code quality vs. economics part II

| 2 Comments
The last time I wrote about this, the problem that I had encountered was that there was an sql query that was select * from table where conditions. Then Later in the perl code it would strip more rows out that could have been done with a 'like' in the sql. 

Everybody decided that it would take just as long and probably longer for the database server to retrieve the larger dataset and send it across the network and then have it processed on the webserver than if it had just done the LIKE itsself.

I will not argue this point. It most likely is faster for a single query to do it the 'right' way.

The problem here is scale. We have 5000+ corporate clients, all banging away on one mysql database. The thing to consider here is that the database server has many components to it, and some things are easy to add or make faster (RAM, Raided Hard drives), while other things are not: CPU's.

The reason it is more cost effective money wise, is that anytime you free up the cpu to do other tasks, its a win. So, with the transfer of data mostly relegated to the Hard drives  and network with minimal action required from the cpu, the cpu is then freed to perform another task for another queued request.

Basically we are moving cpu cycles from one machine to another, with all the network and drive overhead that entails, because it is not cheap to add another mirrored database server, however load balanced web servers are much cheaper and easier to come by.

I hope that this clears up the confusion. Is it faster to do it this way? Almost certainly not. 
However there is an economic benefit. This benefit is difficult to measure, and honestly countered by maintenance costs, but that is beyond the scope of this entry at this time.


2 Comments

I still think that this is going to be very slow. You will at the very least be sending all that data over the network from your overworked database to the webserver. Even if your cpu is running at 1%, if the other webservers can't get to the database because it's busy sending huge amounts of data you are going to have severe performance and probably even stability issues.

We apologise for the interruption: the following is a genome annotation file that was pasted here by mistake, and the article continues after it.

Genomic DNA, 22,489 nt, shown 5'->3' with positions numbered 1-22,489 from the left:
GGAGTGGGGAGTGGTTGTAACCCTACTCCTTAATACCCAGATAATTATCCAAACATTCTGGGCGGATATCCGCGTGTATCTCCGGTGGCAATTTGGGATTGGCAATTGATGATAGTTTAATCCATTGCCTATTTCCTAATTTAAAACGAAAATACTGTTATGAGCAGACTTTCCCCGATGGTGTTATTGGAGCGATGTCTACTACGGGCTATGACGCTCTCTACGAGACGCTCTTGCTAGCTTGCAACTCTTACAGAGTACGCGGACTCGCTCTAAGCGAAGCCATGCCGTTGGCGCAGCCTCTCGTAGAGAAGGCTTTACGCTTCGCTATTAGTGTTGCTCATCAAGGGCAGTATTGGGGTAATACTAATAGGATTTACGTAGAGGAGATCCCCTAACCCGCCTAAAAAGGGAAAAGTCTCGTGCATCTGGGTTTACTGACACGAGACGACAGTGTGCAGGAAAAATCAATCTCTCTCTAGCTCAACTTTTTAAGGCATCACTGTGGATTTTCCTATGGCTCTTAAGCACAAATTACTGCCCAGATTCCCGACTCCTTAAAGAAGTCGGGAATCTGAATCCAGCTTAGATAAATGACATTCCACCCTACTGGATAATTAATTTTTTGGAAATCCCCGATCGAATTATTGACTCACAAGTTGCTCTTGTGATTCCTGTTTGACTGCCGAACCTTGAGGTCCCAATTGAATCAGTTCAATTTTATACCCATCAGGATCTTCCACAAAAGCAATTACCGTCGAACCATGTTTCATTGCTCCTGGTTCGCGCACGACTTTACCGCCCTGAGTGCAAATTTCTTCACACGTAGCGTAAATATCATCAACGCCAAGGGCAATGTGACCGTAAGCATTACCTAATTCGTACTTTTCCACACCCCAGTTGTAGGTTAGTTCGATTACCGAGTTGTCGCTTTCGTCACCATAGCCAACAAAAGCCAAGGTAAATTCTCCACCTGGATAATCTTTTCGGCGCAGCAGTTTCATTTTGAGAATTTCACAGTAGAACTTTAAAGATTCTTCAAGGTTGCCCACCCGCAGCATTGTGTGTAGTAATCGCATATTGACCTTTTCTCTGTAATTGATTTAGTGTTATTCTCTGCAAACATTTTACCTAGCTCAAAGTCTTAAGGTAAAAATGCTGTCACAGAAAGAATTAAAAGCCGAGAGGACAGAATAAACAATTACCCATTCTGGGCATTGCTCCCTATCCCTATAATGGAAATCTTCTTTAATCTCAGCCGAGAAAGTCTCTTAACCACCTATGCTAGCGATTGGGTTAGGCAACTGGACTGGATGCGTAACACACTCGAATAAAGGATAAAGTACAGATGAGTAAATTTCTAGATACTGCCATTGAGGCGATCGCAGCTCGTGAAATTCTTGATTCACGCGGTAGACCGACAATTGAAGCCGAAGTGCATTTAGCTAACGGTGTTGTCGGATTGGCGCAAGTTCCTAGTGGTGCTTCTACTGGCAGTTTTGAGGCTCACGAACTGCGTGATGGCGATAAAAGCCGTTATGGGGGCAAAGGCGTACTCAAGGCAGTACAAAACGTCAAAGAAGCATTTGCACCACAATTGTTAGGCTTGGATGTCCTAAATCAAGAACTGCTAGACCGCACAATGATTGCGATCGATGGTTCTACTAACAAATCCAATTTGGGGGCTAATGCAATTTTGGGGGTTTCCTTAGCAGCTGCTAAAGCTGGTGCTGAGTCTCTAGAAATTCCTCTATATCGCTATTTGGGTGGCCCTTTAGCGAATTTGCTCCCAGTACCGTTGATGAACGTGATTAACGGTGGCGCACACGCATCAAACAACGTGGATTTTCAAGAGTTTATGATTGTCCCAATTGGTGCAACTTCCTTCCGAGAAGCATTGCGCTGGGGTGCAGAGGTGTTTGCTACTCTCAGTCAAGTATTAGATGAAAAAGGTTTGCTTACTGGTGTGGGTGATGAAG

But to take a step back, you make it sound like these corporate clients have access to the actual database, and not some form of API; if that's the case they will probably do normal queries (not client-side) and "take down your database." But personally I don't worry about these issues till something actually happens. Databases are fast.

The customers do not have direct access to the database, but the appliance sent to them does. These 5000+ appliances are inserting/updating the same mysql database There is some type of buffering here. that I haven't seen, that delays the inserts by up to 20 minutes, but prevents the server from going down.

The access that they have is via the web interface on the webservers in the same datacenter as the database server.

The issue at hand here, is that the webservers are idle, or can be easily purchased so that they are. There is also enough bandwidth between web and database servers that the connection does not saturate, so the processing of non indexed rows gets moved to the webserver. Sure this is slower for a single row, but it frees up the database processor to start parsing/executing a new query.

What it comes down to is Money. Sure it would be faster/easier to buy another database server so that the string parsing queries could be handled on the box, but the expense/expertise needed to maintain that setup is much greater than moving the data to the webserver and letting them handle the load.

As you said, "I don't worry about these issues till something actually happens".

I am new at the company, and found it interesting that the long arm of economics made it into my lines of code.

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This page contains a single entry by leonard published on June 4, 2010 9:11 PM.

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